Returning to “normal” is not looking so feasible anymore, nor does it look desirable. Do we want to return to a world where some of us enjoyed the fruits of all of our labors and so many others struggled just to put meals on the table for their families? A world where some turn to the police for safety while others fear for their lives? A world where some of us jump on flights or into our cars to take carefree trips without considering what we are doing to the planet and hence to our own present and future?
If we had enough money, a family, and the kind of job where we could work at home, we have spent most of the past year spending more time with our families than ever before, more time in nature, more time taking care of ourselves and our loved ones and we got to shelter in place at home. If we didn’t, we worked harder than we had ever worked before in unsustainable, terrifying, heartbreaking, and dangerous conditions.
We must chart a post-pandemic future that is not a return to normalcy, but an opportunity to create anew, a world where all people are treated with love and respect, respect reflected in fair wages for honorable work, and all work is understood to be honorable. Where we value all workers all the time, not just during bleak pandemic times when we have to face how much we have taken for granted the people who kept our worlds and our lives running.
Can those of us who had the luxury to stay at home take what we learned about staying home, working from home, and learn to lead sustainable lives where travel is much more judiciously and rarely planned and all that running, walking, and biking can be applied towards commuting, not just exercise? Can we “dare to create something new,” as Pope Francis stated in his editorial “A Crisis Reveals What is in Our Hearts” (November 26, 2020). The Pope issues a clarion call: “This is a moment to dream big, to rethink our priorities — what we value, what we want, what we seek — and to commit to act in our daily life on what we have dreamed of.”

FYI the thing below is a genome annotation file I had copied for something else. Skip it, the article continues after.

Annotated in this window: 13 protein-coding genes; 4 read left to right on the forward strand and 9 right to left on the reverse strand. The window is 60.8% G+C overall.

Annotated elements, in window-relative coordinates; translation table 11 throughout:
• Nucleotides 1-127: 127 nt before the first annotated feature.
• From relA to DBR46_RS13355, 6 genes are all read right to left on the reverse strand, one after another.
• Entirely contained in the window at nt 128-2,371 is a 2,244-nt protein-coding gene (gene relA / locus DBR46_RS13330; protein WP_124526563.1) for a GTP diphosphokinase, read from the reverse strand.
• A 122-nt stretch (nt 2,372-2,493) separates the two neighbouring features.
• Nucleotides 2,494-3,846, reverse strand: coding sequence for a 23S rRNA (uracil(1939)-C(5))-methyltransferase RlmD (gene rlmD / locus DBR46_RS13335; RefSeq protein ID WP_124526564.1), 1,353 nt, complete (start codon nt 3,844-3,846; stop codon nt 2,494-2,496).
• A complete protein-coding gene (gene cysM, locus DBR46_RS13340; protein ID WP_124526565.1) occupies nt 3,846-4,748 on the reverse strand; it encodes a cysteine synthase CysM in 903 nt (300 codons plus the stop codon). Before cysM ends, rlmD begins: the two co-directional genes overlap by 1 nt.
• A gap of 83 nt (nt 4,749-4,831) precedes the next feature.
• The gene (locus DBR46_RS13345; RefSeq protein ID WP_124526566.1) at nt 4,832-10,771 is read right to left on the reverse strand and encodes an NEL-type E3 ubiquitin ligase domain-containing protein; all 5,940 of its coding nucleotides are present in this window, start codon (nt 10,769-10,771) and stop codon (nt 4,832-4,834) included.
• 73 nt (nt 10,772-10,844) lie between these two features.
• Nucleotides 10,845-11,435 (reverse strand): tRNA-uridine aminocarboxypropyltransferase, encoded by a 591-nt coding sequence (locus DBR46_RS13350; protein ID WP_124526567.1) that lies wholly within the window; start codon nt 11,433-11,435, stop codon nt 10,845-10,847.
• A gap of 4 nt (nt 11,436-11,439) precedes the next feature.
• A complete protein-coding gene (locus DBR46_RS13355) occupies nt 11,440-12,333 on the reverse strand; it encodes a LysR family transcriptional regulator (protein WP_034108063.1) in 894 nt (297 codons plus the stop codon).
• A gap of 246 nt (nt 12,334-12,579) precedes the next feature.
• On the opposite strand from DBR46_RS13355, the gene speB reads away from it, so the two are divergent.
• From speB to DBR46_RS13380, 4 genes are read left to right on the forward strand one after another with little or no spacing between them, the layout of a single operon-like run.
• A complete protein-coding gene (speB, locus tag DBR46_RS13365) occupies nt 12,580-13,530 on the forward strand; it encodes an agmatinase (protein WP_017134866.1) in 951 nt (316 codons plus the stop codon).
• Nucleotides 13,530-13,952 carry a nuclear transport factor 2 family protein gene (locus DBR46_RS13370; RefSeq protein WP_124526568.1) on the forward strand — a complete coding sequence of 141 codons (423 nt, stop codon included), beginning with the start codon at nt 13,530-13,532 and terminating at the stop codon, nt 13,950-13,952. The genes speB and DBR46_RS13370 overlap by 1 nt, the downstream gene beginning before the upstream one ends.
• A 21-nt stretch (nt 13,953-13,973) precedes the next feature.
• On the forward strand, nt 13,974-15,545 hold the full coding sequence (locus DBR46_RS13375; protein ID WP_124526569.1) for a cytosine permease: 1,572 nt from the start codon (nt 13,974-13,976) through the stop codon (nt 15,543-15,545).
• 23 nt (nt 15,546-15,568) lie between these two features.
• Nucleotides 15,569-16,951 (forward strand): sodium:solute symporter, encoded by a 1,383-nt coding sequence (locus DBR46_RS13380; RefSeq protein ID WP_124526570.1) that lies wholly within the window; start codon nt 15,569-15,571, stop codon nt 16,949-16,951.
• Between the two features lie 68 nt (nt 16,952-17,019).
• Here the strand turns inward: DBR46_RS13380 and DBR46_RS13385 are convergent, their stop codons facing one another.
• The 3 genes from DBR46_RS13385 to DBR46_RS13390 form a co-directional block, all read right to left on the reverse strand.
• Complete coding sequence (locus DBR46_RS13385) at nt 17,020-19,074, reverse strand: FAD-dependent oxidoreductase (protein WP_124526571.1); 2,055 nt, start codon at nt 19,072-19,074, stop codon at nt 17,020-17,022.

Let us rise to his call and dare to dream big, to imagine and create a world where each person is valued and respected, where work is adequately and fairly compensated, and each person has their basic human needs (food, shelter, safety, health care, fulfilling work, love, and respect) met generously, yet in a responsibly sustainable manner that will meet and solve the urgent challenges of the climate crisis.
We have united across the world before to face existential and terrifying crises victoriously - the human race is at a pivotal moment to prove that we can do it yet again. Will we be able to rise and be victorious? I think we can. We must.